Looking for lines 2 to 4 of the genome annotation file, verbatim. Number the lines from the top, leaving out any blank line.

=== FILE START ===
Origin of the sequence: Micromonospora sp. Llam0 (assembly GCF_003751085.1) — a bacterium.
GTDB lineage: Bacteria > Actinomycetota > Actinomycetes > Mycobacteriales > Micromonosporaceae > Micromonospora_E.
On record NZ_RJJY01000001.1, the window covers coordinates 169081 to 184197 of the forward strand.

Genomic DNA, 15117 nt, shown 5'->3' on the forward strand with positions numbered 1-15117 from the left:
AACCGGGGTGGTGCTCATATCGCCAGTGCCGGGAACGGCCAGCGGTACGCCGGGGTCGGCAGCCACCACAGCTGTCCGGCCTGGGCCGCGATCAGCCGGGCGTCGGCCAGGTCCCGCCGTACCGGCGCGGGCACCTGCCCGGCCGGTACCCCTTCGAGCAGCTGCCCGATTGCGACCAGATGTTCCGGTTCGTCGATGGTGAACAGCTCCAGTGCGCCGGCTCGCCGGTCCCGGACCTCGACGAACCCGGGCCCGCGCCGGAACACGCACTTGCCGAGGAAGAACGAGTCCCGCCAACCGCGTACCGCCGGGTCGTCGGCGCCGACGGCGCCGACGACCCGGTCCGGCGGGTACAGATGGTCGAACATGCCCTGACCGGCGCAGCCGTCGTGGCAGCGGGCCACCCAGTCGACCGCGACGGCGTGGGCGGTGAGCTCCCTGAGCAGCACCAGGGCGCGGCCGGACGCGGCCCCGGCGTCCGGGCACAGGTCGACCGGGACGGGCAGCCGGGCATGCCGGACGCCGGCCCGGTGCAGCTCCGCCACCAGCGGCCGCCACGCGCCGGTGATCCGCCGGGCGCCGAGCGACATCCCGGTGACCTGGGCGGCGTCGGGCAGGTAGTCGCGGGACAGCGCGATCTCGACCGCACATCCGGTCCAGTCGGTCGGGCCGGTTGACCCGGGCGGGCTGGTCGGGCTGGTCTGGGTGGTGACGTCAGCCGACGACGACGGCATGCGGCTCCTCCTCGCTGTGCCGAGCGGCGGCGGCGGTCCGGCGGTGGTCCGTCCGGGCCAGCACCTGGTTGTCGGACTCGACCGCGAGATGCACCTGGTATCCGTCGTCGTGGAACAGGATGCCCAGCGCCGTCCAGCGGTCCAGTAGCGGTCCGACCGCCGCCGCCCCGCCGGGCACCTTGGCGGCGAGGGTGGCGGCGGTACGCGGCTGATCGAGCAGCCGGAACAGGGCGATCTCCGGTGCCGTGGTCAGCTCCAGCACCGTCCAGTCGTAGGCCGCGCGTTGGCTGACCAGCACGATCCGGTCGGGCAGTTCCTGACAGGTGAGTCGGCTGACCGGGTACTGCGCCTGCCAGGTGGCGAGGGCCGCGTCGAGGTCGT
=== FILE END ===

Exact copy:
GTDB lineage: Bacteria > Actinomycetota > Actinomycetes > Mycobacteriales > Micromonosporaceae > Micromonospora_E.
On record NZ_RJJY01000001.1, the window covers coordinates 169081 to 184197 of the forward strand.

Genomic DNA, 15117 nt, shown 5'->3' on the forward strand with positions numbered 1-15117 from the left: